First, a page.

By Theresa Lungu
Two weeks ago I wrote the article, The Immorality of Convicting Iris Kaingu. I was struck by the polarized views the article invoked in bloggers. Despite well-crafted insults directed at me from some bloggers, I was encouraged that for the most part readers mounted a stand on the topic, argued it constructively and offered solutions. To add on, I would suggest that the Judicial system quit wasting time and money on those ridiculous blonde wigs from the English medieval days that they keep clinging to and get going with constituting new statutes to accommodate effective prosecution of emerging crimes brought on by technology.
Well, since there hasn’t been any new sex scandals to write about, I will just go back to writing about the mundane, the everyday norms that we sigh at but deem too complicated or confusing to tackle. I am contemplating a few topics, such as why the opposition MPs are allowed to flee Parliament whenever they lack plausible contributions or the appointment of Willie Nsanda as head honcho at RDA or perhaps try to
guess who the next person President Sata will send into retirement…Ok, I just dropped the latter because honestly I don’t think President Sata himself knows whom he is going to send into retirement on any given day. The man is just spontaneous! I better leave this topic alone before I get a call from Winter Kabimba threatening to shut me down. He may be brushing off his own blonde wig since he is now the Justice Minister. At least we now know what his position in the Patriotic Front Government is. Before, he was just the annoying hanger-on stepping on everyone’s toes and drawing blood.[pullquote]I would suggest that the Judicial system quit wasting time and money on those ridiculous blonde wigs from the English medieval days that they keep clinging to and get going with constituting new statutes to accommodate effective prosecution of emerging crimes brought on by technology[/pullquote]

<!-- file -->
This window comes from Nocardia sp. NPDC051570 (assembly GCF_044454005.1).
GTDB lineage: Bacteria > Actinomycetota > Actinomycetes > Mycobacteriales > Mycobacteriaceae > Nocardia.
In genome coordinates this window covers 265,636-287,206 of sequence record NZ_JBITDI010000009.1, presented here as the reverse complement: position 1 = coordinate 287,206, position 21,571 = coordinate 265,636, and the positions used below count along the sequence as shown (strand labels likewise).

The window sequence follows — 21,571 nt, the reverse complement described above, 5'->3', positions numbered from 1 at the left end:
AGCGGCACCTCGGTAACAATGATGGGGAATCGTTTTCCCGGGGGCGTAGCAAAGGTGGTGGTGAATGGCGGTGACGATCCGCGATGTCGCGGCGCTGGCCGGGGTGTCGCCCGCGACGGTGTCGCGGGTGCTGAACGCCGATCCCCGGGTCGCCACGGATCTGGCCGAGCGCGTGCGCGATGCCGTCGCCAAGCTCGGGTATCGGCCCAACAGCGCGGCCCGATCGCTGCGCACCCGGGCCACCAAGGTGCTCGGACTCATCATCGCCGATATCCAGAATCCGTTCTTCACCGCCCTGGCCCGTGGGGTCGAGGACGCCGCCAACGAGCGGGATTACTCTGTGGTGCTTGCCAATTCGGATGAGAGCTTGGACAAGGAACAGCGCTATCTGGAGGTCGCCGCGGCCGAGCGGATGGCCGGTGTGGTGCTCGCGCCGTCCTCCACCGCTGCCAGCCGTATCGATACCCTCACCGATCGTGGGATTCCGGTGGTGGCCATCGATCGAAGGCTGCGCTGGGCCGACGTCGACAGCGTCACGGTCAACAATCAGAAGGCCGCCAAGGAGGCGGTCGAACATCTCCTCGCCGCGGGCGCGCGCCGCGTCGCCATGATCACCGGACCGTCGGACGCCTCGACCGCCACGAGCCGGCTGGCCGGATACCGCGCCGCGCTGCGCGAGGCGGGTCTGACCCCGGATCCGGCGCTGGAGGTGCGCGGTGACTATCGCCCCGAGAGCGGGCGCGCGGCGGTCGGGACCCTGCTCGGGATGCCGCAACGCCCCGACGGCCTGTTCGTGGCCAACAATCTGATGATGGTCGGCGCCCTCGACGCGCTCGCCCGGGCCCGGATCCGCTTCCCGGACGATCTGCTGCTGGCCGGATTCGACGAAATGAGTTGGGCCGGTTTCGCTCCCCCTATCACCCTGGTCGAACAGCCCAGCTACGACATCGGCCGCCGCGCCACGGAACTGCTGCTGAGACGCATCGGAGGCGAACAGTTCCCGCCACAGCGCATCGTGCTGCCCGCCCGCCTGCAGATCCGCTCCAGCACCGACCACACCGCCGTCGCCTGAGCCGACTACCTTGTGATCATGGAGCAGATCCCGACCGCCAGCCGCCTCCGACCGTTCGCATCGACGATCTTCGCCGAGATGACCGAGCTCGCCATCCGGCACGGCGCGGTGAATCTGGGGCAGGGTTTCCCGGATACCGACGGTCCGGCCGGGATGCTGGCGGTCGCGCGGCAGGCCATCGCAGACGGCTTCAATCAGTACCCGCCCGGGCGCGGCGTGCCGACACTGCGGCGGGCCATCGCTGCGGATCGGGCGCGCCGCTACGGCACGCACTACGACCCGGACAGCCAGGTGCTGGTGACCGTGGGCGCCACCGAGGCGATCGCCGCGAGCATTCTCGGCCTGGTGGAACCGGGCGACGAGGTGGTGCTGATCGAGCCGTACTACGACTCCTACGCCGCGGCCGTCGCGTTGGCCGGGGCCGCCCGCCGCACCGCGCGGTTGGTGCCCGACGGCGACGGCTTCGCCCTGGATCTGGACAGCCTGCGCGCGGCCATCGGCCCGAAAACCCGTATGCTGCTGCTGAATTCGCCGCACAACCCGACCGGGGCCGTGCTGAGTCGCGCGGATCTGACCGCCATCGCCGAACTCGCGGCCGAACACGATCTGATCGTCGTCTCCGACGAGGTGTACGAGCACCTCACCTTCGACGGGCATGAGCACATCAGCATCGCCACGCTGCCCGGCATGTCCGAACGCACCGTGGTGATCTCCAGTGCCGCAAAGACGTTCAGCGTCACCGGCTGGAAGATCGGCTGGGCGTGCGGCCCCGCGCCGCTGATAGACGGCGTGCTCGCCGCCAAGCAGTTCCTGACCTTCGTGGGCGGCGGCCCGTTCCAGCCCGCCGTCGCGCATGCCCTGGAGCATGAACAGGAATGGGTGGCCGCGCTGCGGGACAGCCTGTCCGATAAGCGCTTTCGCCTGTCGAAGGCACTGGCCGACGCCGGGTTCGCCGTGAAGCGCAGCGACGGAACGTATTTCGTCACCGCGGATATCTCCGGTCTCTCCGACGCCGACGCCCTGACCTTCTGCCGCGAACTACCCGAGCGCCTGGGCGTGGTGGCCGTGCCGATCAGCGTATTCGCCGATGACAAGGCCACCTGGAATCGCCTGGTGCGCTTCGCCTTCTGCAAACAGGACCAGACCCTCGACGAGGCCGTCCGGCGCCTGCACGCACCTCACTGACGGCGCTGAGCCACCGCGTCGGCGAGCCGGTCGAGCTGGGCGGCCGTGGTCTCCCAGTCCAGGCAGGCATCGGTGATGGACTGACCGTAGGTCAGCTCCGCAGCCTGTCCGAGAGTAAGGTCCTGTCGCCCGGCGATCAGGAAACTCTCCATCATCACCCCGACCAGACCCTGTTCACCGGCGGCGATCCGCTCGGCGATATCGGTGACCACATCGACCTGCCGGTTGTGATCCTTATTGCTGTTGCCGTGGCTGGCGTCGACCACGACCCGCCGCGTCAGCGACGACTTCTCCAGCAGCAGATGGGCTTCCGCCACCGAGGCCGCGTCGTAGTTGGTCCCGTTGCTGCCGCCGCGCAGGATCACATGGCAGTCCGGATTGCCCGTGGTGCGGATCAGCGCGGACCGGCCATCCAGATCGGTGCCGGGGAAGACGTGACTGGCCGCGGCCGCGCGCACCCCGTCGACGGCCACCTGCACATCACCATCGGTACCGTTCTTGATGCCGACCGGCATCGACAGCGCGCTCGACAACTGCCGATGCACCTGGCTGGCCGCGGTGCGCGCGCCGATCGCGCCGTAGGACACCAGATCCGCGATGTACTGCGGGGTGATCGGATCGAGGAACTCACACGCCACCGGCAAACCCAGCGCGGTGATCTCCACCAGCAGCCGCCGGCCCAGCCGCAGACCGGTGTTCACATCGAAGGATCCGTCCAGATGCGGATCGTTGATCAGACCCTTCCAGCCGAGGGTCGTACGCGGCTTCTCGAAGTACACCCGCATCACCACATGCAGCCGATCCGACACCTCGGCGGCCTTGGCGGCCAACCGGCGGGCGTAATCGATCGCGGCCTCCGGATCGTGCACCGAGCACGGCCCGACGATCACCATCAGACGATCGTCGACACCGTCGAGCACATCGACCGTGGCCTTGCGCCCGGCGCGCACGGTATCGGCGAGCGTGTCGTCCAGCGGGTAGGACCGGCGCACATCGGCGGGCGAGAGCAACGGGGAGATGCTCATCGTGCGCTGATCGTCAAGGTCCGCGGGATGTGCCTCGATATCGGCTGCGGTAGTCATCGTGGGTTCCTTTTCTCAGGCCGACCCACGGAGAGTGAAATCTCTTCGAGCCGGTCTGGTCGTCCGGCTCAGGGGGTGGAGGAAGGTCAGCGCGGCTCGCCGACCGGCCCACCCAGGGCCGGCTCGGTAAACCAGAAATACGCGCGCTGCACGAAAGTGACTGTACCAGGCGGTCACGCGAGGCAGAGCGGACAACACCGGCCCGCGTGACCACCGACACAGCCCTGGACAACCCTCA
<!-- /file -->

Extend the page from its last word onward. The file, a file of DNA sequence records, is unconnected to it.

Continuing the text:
Speaking of accepted norms from the dark ages, the other day I was watching a news video clip shot in one of the emerging compounds near Chilenje in Lusaka, Mapoloti to be exact. There, over 200 families have set up homes sans bathrooms. They have built their ‘dream homes’ with no regard to indoor plumbing and have now resorted to defecating in plastic bags or the nearby bushes. Then the residents dared go on camera to lament the lack of toilets and Government’s indifference towards their plight. I was very irritated by this particular group of people who think they can just go and settle on piece of land with no planning and then turn around and blame government.
People, bush pooping is totally unacceptable! Not only is it stinky but grossly unhealthy too. Mapoloti is full of unemployed young men who stood in front of the camera that day bad mouthing the government. You know what boys? Dig yourselves pit latrines and use the bush to grow some food, how about that reversal of fortunes? Ask the government for some grain and fertilizer. Scratch that, you have already fertilized the ground, just ask for some grain and perhaps a Mill because Guy Scott is never coming to your house to install porcelain toilets and bidets.
Don’t get me wrong, I am well aware of the many shortfalls of government but as citizens we ought to be fully aware of our own role in improving our communities and turning Zambia into the country we want it to be. The attitude of letting government initiate everything
while we sit on the sidelines and hail insults (Zambians lead the world in insults), is never going to put doctors and medicines in our
hospitals, it is never going to improve our infrastructure, it is never going to stop the brain drain and all the other wrongs that we
see in Zambia. Mapoloti residents are just one example of how we disempower ourselves then turn around and look for someone to blame. In the colonial days, civil servants took and misused BOMA resources to spite Roy Welensky and his cronies. The only problem is, the BOMA is long gone, we just celebrated Zambia’s 48th Independence anniversary
Nonetheless, the culture of ripping off the BOMA is still alive. Austin Liato can attest to this. Hospital workers take linen and medicines, other civil servants misuse office funds and resources and that sort of thing. I remember having a relative in the civil service. He brought home all sorts of things from his office.Typewriters, stationery, even chairs. He always said that those things were for the BOMA and we should all enjoy them.
After misusing public resources we resort to posting notices such as the one found at UTH outpatients department:
Kindly take note that members of staff at UTH work under very strenuous and demanding conditions due to the increase in the disease burden and critical shortages of manpower. Patients and relatives seeking medical attention at UTH should therefore be mindful that it may take a bit of
time for them to be seen by our medical personnel. Assaulting any member of staff is a criminal offence and offenders will be arrested
and prosecuted. Thank you – UTH Management
While Zambia has evolved nicely into the 21st Century with smartphones, satellite TV, Japanese cars and shopping malls, a part of our culture is still steeped in the dark ages. I bet some of you are getting ready to celebrate Guy Fawkes Day right there in Lusaka! Go